Overall, I couldn't be more proud of the staff and the hard work they've put in over the past month to ensure the best possible conditions leading into this important holiday weekend.  I hope to see many of you out there enjoying the golf course!

A fresh edge always improves the look of the bunkers

Friday, August 14, 2015

How Come the Course is So Dry?

It seems hard to believe that the golf course could be this dry considering the torrential rains we had back in May and June.  However, our typical dry, warm summer weather pattern has settled in and much of the soil moisture that was in the ground is now gone.  To put in perspective, just how much it has changed, we've only received .75" of rain since July 9th.  During this same time, our daily ET rates have averaged over .16".  ET is an acronym for evapotranspiration, which is a measurement of water lost from the soil by a combination of water evaporating into the atmosphere and water that is used, or transpired, by the turf.  That means that almost 5" of moisture has been lost out of the ground since July 9th, while only receiving .75" of rain.  Now, of course we have irrigation to help compensate for the lack of rain, but with almost 11 million gallons of water that has been lost out of the ground over the past 5 weeks, our water supply is running low.  As you can see from the picture below, our irrigation pond has dropped almost two feet.  Almost two weeks ago, we began our summer water conservation program to keep as much water in our ponds as possible.  As you play the course over the next few weeks, you'll continue to see the Bermuda go dormant.  Please know that although the turf will turn brown, we are watering just enough to keep it alive and once the rain returns, the course will bounce back and look as green as it did earlier this summer.

As always, if you have any questions, or concerns, please feel free to contact anyone in the grounds department.  Thank you.

Tuesday, July 21, 2015

Greens Venting

This morning, the grounds staff began venting the putting surfaces.  This process occurs every 2-3 weeks throughout the summer to improve drainage, relieve compaction, and increase oxygen content in the soil profile.  Venting allows us to maintain longer roots through the most stressful time of year.  As you can see from the picture above, there is very little disruption to the surface and the greens are playable immediately after the process.  As you play today and tomorrow, you may come across the machine.  Please excuse us while we wrap up the project.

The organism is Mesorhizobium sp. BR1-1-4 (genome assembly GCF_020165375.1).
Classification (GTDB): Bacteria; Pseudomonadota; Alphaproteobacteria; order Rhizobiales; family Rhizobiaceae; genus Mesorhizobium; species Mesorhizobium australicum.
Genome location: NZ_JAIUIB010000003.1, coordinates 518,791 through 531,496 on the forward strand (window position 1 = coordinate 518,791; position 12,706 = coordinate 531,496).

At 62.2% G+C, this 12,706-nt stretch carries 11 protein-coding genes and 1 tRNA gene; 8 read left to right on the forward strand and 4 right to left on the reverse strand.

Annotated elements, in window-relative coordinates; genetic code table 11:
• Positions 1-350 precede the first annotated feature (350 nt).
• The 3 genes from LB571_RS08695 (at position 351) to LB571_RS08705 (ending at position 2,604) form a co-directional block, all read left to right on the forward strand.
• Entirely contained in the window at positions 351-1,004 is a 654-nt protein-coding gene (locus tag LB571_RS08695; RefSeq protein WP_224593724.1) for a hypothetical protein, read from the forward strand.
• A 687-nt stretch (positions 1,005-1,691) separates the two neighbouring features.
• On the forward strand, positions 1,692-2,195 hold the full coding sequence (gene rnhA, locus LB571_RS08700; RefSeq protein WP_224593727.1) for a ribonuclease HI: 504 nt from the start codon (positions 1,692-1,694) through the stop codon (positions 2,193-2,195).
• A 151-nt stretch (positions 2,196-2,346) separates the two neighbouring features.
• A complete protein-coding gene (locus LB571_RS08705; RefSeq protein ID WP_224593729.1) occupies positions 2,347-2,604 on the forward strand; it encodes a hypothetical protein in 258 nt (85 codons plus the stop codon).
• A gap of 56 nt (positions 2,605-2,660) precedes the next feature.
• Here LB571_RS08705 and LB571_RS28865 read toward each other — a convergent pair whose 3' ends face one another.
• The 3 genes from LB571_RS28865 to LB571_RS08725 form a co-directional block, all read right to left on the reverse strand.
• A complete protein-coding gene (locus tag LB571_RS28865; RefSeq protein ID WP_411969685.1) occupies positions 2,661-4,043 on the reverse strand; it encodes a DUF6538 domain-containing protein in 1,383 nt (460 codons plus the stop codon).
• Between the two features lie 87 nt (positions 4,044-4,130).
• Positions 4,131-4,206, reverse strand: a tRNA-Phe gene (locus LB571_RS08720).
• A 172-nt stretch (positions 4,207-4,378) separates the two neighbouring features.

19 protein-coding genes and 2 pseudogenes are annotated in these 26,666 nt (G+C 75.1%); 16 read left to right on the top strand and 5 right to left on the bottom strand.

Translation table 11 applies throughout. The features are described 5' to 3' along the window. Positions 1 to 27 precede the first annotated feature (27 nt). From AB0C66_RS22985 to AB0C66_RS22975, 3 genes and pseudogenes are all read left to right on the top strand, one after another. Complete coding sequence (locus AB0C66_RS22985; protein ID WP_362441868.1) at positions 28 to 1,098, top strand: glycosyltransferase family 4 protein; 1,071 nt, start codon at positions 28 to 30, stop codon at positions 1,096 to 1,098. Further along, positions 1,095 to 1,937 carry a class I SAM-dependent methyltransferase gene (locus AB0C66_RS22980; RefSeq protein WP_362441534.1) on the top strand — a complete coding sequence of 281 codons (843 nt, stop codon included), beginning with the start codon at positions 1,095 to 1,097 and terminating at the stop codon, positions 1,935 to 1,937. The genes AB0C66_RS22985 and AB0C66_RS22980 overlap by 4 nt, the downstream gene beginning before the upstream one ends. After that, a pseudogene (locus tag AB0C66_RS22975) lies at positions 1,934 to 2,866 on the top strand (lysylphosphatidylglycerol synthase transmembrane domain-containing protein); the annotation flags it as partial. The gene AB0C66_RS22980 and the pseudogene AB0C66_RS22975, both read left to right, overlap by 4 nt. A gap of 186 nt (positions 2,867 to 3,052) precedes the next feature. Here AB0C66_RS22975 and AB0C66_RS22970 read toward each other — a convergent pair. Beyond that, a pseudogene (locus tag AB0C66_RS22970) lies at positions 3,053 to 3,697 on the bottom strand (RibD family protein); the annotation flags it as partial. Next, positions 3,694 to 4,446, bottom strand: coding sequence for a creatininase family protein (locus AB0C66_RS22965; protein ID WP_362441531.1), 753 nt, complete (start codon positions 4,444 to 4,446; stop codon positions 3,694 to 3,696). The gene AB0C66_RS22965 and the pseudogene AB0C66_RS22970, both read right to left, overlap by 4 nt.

Tuesday, July 14, 2015

#12 Bermuda Sod Work

This morning, the staff began cutting out some weak areas around the outside of #12 green.  These spots were the last remaining damage from the Leaf Spot outbreak we saw earlier this spring.  As you can see from the picture to the right, there was a sizable spot in the approach, which we were glad to remove.  There are also spots in the collar and along the backside of the green on both sides of the fan.   Despite the intense heat, the staff did a great job finishing up the whole surround by the end of the day.

Please keep out of these areas as much as possible while playing through #12.  Reducing the foot traffic in these areas will ensure a quick grow in.  Once the sod roots in, we will begin to lower the height of cut down to the necessary level.

Wednesday, July 1, 2015

Fairway Slicing

This week, the grounds staff solid tine aerated fairways using our Aerway shatter tine machine.  This machine has curved tines that twist under the surface as they come in and go back out of the soil. This slight twisting motion cracks the surrounding soil, loosening the clay to help improve air and water movement.  Our goal is to use this machine 3-4 times throughout the season to ensure more consistent moisture in the soil, improved density and a healthier plant.

The process is quite simple.  First, all irrigation heads and yardage markers are located to prevent damage.  Then, the Aerway slicer is used to solid tine the fairways.  Once this is complete, the fairway is then mowed to smooth the surface.  Lastly, the fairways are blown off to provide a clean, smooth finished product.  As you can see from the picture at the bottom of the post, the process creates very little disruption to the surface, while providing several key benefits to the soil below.